In 2013, the crew of the MFV Dimitra was caught red-handed with over 34,600 litres of gas oil on board, 8,000 litres of which were undeclared. The ship’s monitoring system was also not functional. Throughout appeal proceedings instituted by Piscopo, a chemicals expert had confirmed that the undeclared gas oil could not have originated from a legally-approved source, according to court reports.
In spite of multiple court proceedings, one of which involved another seized vessel that was later returned to Piscopo on appeal, he nonetheless retained his position on the fisheries board.
Two well-known faces also previously sat on that board: Andreina Fenech Farrugia, the former director-general of the fisheries and aquaculture department who was embroiled in a massive corruption scandal in 2019, and Alicia Bugeja Said, who was recently appointed parliamentary secretary for the same sector.
Apart from Piscopo as secretary, the board of Għaqda Koperattiva tas-Sajd has Joseph Demicoli as president. He is an avid supporter of the Labour Party, regularly posting pictures on social media to prove it, including his access to some of the party’s current and former top brass.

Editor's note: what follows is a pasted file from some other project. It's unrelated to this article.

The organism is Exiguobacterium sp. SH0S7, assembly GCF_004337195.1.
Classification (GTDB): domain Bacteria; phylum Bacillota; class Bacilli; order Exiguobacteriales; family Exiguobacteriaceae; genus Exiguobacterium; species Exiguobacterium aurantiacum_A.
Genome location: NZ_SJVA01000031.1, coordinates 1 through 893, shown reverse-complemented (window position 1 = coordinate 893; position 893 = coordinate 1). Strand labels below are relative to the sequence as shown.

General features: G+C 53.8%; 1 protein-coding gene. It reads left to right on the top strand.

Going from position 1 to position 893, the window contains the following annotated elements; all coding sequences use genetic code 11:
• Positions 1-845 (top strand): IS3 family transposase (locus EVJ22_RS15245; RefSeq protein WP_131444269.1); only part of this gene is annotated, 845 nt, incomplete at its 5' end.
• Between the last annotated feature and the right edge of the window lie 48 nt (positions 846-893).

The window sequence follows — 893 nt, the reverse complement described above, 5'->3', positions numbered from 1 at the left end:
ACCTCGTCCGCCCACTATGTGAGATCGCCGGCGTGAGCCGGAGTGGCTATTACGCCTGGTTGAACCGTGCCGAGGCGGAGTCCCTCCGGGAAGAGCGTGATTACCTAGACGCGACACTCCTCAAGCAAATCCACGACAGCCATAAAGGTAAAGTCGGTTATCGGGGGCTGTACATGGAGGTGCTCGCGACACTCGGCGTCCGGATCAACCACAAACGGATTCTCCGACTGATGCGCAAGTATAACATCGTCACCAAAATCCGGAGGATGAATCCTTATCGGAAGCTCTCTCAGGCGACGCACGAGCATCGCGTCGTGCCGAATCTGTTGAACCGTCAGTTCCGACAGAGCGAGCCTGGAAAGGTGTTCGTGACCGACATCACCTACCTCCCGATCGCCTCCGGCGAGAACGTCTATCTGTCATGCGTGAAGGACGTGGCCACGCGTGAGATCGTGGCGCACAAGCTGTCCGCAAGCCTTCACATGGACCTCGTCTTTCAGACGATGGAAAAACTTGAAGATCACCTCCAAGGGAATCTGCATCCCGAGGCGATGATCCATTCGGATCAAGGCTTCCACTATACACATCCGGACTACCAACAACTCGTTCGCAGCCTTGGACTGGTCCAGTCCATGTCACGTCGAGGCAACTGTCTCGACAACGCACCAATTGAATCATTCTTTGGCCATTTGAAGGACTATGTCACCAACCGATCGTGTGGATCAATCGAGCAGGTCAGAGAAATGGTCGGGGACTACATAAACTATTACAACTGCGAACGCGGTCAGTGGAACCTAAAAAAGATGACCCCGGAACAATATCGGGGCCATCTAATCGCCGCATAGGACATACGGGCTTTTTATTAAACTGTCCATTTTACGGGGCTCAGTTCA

Demicoli publicly posted images of himself with both current prime minister Robert Abela and disgraced former prime minister Joseph Muscat, along with more pictures with Muscat’s two equally disgraced bedfellows – former chief of staff to the prime minister, Keith Schembri, and former minister Konrad Mizzi. Demicoli even took his fawning support for the Party to the Eternal City, foisting the Party flag onto unsuspecting crowds at the famous Fontana di Trevi in Rome.
The vice-president of Għaqda Koperattiva tas-Sajd, Michael Carabott, was served with a suspended sentence in January 2017 when he was found in possession of 50,000 ammunition rounds. A brief video report on the case dating back to 2013 detailed how the consignment was likely headed towards Libya.